Tuesday, May 10, 2011

Standardization or Innovation?

Day 14 of 30 Day Blog Challenge:

"Standardization is the antithesis of innovation." This was a quote I came across Monday as I was following the #140confdm on twitter. This quote stood out to me Monday afternoon. Little did I know that it would be the basis for the school board meeting I attended that evening?

From my post yesterday, I talked about a presentation my Vertical Project Based Learning Team did for our school board. The highlights of the presentation touched upon student and teacher communication, collaboration, critical thinking, and creativity. The team is the opposite of standardization. The artifacts of student work and exploration from over the past 10 months screamed different, innovative, real life, true learning! I had a feeling of true accomplishment and success for both my students and team.

After some discussion, our curriculum director gave a presentation on the districts performance on the WKCE test administered each fall in public school districts around the state. My following reflections and thoughts are not aimed toward our curriculum director in any way. It is his job to report the districts progress and outcomes as far as testing takes place. What I am going to share reflects my own opinions and beliefs about standardized testing and standardized basic curriculum.

My district does well, really well on standardized testing. We are one of the top districts in the state. What does that mean? To teachers and students it doesn’t mean much. Teachers know and understand that it is a snapshot of one day in a child's life. I have a hard time sitting through a presentation that highlights how well our district does on this test, after a presentation was just completed on innovation and creativity. Why does the general public put so much emphasis and credence into standardized test? Why do they work to push away innovation?

I don't care if you are conservative or liberal; the most successful people in this country’s history have been innovators. They didn't continue to do the same thing over and over again with the belief that the end result would change. From Henry Ford to Steve Jobs, they continually reinvented themselves and their product so that it was relevant to the era they lived in. Why in education do we continually fall back on the "basics"? Where has it gotten us as a country in the world of education? With continued support by elected officials from both parties, we are being told as school districts to teach to the test even more. We have high scores, but we have kids who are becoming google machines. They are full of dates, times, and other facts that can be found within the matter of minutes on a basic google search. Wouldn't you rather have a child be a problem solver and connected to the world they live in that can be the next Steve Jobs? Don't you want a child that can communicate with all types of people and creatively produce a product for their world? Teaching to the test, and delivering curriculum as the all knowing giver of knowledge is not the path to helping today's generation build for their future.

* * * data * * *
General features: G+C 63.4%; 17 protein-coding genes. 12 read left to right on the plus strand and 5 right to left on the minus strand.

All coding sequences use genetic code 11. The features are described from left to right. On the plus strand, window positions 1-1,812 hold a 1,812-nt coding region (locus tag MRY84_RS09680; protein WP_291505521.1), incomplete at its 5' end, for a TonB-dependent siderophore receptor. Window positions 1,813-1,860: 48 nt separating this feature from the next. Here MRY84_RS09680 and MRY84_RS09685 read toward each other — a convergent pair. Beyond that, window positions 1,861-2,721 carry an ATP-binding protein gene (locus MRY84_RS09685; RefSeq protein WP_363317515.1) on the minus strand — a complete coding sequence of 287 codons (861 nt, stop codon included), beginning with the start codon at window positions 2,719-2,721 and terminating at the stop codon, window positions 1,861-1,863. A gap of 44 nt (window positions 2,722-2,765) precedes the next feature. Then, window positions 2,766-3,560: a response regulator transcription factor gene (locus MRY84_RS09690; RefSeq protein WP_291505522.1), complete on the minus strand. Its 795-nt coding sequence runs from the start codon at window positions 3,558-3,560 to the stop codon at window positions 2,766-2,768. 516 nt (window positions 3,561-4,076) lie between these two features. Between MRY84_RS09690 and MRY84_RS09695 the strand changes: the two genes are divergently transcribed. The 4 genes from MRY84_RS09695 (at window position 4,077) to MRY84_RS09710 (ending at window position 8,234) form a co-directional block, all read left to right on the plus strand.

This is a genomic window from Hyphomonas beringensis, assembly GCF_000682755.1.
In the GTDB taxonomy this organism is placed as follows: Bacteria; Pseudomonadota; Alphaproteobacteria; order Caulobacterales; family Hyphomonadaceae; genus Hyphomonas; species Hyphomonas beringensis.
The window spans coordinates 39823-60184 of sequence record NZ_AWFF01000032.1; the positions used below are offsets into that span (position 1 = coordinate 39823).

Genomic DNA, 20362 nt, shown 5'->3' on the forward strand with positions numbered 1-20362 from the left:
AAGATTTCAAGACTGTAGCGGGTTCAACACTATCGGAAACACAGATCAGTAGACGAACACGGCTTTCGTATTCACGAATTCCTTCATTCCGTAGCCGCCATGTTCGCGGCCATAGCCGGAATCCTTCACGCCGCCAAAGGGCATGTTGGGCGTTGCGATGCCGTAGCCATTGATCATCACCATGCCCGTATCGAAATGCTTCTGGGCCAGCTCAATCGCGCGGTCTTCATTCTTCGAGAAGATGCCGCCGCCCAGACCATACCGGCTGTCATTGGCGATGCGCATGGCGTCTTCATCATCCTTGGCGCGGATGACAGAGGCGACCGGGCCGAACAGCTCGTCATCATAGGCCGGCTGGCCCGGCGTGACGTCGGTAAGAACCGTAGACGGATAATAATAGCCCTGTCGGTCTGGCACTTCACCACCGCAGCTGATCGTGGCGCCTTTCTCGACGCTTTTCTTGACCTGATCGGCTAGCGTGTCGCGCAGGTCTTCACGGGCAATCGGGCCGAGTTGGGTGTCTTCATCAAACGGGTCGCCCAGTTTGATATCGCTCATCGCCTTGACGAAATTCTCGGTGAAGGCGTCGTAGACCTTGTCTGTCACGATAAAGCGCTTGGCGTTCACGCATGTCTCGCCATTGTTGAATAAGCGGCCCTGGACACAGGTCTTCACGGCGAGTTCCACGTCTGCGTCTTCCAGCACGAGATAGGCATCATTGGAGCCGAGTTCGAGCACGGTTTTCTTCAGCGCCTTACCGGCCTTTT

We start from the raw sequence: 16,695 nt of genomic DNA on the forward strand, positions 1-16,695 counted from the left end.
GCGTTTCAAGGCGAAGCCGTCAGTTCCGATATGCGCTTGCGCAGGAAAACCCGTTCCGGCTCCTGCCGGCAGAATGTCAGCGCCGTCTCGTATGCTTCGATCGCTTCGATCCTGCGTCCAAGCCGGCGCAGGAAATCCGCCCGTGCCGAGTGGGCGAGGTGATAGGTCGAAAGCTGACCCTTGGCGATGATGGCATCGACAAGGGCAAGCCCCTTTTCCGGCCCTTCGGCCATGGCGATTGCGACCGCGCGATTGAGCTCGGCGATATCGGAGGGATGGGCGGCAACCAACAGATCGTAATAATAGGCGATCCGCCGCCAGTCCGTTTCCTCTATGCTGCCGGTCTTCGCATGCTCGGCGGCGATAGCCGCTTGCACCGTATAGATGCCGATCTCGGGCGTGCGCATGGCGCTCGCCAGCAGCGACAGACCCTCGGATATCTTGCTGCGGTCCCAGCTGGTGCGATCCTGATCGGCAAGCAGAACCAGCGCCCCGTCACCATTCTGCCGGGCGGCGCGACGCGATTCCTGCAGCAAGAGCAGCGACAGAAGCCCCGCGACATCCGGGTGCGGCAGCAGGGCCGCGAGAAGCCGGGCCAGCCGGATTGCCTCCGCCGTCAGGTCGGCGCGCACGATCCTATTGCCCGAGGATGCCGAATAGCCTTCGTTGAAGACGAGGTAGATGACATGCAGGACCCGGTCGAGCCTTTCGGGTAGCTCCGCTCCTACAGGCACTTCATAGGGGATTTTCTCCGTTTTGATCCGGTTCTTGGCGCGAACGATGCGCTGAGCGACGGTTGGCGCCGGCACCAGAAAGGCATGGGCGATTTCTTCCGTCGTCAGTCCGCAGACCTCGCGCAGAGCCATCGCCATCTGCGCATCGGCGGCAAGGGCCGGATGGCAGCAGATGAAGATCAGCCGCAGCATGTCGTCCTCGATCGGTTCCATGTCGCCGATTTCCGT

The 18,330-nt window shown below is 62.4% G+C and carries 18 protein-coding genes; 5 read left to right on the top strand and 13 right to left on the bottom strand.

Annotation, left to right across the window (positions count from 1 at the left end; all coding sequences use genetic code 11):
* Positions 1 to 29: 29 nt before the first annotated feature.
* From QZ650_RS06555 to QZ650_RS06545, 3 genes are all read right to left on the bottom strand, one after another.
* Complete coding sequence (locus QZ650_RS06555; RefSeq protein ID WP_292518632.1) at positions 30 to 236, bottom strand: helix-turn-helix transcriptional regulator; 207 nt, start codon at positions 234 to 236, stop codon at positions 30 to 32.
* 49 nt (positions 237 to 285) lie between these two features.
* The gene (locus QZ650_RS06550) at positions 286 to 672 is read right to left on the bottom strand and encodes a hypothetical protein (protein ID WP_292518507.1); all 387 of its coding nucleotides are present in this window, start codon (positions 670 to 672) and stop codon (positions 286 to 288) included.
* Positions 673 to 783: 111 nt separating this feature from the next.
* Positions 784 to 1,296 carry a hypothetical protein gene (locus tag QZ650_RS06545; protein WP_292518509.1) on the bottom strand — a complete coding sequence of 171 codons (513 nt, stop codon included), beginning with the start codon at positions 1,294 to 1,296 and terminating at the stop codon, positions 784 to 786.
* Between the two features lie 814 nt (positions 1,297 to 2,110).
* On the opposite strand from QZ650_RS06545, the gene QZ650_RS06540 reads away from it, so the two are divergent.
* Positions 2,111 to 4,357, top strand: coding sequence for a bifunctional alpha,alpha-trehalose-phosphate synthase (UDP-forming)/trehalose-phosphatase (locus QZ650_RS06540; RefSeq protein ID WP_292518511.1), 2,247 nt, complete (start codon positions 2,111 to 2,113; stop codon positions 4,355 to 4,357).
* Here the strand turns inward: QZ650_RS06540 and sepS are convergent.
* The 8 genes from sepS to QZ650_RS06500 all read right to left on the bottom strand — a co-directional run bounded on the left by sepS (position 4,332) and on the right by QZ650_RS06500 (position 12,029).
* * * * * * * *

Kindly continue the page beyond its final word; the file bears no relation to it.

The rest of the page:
I am fortunate to have the support of my fellow teachers, administration, and a number of school board members when it comes to these beliefs. Most importantly, I have the support of my students. They care about school and they are always pushing my thoughts and actions. They are the true innovators.

1 comment:

  1. I agree Chris. In this drive thru world, standardized tests allow people to judge a school fast, no regard for accuracy or validity or usefulness. The celebrated new state tests, will give us data faster! Oh great- rotten data furnished faster. Rage against the dying of the light.

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